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Theocracy!: Avoiding the serious issues

Byron York

In “Left Paints the Campaign as a Religious War” (Townhall , September 7, 2011), The Washington Examiner’s Byron York examines the curious accusations against – in particular – Republican prez hopefuls Perry and Bachman, that they are suppposedly theocrats:

For example, the Daily Beast/Newsweek recently published an article titled “A Christian Plot for Domination?” claiming that Perry and Bachmann are “deeply associated with a theocratic strain of Christian fundamentalism” known as dominionism. A widely discussed article in the Texas Observer claimed that dominionists — a “little-known movement of radical Christians” — are readying an “army of God” to “commandeer civilian government,” with Perry the “vessel” for their ambitions. Finally, The New Yorker published a long article claiming that Bachmann believes “Christians, and Christians alone, are Biblically mandated to occupy all secular institutions until Christ returns.”

Surveying those articles, the executive editor of The New York Times, Bill Keller, concludes that “an unusually large number” of Republican candidates “belong to churches that are mysterious or suspect to many Americans.” Perry and Bachmann, in particular, are connected to “fervid subsets of evangelical Christianity,” which Keller says “has raised concerns about their respect for the separation of church and state, not to mention the separation of fact and fiction.” Fearing that Perry or Bachmann could be a “Trojan horse” for a religious takeover of the government, Keller advocates strict questioning of candidates on doctrinal issues.

It’s all nonsense, of course, and the “Dominionist” movement hardly even existed. But here’s the curious part: The sort of people who believe in all that stuff accuse those who oppose actual theocrats – we mean Islamists who believe they have a divine right to rule – of “hate.” In other words, you are guilty, of “hate” if you oppose organized religious hatred and oppression.

York is likely right to see that this “theocracy” nonsense distracts attention from the tanking economy. When an economy is down the john, hard facts must be faced and hard decisions taken.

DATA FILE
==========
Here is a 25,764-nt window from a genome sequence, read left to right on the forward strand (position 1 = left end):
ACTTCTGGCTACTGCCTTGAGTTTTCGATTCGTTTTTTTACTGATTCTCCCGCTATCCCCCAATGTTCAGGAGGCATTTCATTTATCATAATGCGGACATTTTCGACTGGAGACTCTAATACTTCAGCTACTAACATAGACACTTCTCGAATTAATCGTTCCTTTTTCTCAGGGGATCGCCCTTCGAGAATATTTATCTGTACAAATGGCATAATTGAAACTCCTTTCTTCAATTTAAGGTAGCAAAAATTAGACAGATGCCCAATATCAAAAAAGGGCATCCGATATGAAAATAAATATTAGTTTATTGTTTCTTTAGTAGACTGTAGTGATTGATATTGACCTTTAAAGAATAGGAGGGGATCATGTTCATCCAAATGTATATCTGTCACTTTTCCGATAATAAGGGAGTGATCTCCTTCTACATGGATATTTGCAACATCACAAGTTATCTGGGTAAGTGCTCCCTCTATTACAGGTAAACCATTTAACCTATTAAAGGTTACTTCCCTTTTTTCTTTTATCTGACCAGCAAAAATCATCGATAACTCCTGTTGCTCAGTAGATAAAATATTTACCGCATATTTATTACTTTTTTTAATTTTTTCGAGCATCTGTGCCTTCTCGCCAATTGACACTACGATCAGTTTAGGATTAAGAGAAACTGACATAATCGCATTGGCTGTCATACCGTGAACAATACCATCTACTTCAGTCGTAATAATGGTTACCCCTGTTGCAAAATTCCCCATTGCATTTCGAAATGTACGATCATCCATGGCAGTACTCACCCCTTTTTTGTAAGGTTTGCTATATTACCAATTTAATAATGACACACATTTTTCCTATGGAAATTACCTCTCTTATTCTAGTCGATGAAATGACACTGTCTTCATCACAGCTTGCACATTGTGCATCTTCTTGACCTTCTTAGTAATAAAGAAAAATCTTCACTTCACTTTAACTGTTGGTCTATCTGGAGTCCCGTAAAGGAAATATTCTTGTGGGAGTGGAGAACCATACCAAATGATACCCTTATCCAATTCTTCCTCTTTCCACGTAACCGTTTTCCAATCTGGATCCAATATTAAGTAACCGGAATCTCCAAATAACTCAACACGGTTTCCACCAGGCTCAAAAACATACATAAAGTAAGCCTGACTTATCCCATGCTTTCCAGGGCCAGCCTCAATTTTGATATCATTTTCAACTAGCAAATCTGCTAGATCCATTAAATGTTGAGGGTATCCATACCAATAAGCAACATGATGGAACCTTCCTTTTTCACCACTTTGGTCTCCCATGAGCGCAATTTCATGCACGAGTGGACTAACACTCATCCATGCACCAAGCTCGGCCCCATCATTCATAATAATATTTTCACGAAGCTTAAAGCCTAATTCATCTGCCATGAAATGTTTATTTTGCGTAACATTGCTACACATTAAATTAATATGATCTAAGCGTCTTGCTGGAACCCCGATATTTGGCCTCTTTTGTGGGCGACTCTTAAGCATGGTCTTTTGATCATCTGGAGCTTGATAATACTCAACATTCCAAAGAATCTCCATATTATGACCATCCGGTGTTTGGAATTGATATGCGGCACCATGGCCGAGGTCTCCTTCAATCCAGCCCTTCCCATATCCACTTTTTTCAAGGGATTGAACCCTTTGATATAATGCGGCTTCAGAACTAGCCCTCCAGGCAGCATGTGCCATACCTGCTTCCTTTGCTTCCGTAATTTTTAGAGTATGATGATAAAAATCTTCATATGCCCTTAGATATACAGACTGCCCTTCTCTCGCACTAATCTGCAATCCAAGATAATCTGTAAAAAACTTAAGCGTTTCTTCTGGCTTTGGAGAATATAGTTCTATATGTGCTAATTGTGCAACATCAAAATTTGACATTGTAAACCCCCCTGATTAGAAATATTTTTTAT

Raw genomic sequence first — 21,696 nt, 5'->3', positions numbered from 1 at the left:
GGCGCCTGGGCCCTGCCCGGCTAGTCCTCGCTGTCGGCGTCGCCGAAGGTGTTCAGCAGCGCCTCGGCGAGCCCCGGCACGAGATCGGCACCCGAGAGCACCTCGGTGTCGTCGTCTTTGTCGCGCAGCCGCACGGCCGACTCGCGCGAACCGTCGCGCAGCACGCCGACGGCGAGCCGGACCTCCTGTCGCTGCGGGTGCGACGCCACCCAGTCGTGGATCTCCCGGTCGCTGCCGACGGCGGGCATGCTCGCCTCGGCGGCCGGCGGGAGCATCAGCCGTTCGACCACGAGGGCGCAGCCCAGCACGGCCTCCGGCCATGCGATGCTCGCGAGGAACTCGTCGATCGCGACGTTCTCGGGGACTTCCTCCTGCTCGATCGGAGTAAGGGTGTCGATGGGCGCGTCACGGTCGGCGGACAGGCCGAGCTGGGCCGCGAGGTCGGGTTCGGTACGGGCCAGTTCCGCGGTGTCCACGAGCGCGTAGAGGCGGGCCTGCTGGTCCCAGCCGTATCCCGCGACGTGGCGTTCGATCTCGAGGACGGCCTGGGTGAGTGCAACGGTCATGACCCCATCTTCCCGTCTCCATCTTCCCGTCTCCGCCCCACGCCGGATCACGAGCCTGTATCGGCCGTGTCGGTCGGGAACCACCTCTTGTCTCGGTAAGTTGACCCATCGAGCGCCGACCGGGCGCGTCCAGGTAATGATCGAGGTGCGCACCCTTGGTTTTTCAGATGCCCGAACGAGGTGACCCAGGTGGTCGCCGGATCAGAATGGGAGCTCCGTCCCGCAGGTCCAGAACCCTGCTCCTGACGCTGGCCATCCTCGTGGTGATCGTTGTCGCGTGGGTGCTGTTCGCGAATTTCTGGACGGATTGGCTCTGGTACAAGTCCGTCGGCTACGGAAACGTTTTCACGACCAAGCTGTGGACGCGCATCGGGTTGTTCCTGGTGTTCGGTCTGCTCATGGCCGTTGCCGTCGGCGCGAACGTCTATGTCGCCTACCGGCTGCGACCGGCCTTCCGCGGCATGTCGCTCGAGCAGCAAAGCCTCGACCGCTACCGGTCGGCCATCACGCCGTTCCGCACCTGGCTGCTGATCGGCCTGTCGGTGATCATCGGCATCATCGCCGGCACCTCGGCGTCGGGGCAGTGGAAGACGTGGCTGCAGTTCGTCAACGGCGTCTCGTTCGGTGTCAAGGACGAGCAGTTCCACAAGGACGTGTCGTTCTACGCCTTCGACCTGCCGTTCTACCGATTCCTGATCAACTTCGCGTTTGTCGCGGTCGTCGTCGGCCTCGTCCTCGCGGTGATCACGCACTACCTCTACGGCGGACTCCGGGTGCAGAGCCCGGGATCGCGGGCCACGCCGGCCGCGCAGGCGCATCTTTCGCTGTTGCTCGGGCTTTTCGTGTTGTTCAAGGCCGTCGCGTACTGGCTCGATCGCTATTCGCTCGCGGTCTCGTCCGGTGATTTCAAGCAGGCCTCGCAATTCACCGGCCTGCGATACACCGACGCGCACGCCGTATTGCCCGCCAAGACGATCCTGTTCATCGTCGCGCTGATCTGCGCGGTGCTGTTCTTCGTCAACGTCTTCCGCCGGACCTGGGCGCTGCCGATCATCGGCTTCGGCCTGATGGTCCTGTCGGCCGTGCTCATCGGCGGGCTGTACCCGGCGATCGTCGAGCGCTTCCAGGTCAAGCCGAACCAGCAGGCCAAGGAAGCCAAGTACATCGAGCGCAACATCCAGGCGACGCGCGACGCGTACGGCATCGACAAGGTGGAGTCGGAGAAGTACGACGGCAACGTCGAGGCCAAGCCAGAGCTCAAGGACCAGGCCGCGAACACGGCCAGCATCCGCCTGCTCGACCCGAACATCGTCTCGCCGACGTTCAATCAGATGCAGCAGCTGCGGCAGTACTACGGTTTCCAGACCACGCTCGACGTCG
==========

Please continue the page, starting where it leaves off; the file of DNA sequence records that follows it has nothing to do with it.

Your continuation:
Many would far rather obsess over whether Michele Bachmann is a theocrat than whether she is right about cutting government spending. So they resort to a fantasy battle where they “zap” zombies.

See also: Francis Schaeffer expert offers the facts on Michele Bachman, Francis Schaeffer, and “Dominionism.”

“Dominionist” follies: Wholly fictional cult ties dog ID-friendly US prez candidates

History prof provides context for nutty attack on ID-friendly US pols

Dominionist, are you? Welcome to your home and native land (Canadians find the whole thing a hoot because … )

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3 Responses to Theocracy!: Avoiding the serious issues

  1. Maybe we can ease their minds rationally by pointing to the fact that Canada is a dominion. Their thinking is so muddled, I doubt if they’d be able to figure out the difference.

    A lot of left leaning Americans really do wish that the US was a lot more like Canada. It’s the model for Obamacare, tightening up on emissions, immigration and dare I say “hate speech legislation?”

    And since we can all agree that at least one of those is perhaps a good thing, shouldn’t we all be thinking more like dominionists? Snicker snicker.

  2. Hmmm. Very recently, the Canuck Prime Minister came right out and said that “Islamism” is a threat to national security. Of course that’s true, but in many places, none dare say it. It’s not necessarily the Red Diaper Babies’ Canada any more.

    As for immigration – Canada’s no longer a good place to come if one is ranting for jihad or Marxist revolution. Canadians are starting to discover who they are, which includes the fact that they didn’t even join the American revolution – that’s how into revolution they are.

    It’s becoming okay to say, this is what we stand for. We won’t move. If you come here, you change, not us.

    We have a good thing going and are happy to share, in principle, but – leave all the hatred where you found it.

  3. “Canada’s no longer a good place to come if one is ranting for jihad or Marxist revolution. Canadians are starting to discover who they are, which includes the fact that they didn’t even join the American revolution – that’s how into revolution they are.”

    Actually I think the average Joe Canadian has always been that way. It’s the ideologues who have a different agenda. It’s no different than in the US. When people get fed up there’s always some tea brewing.

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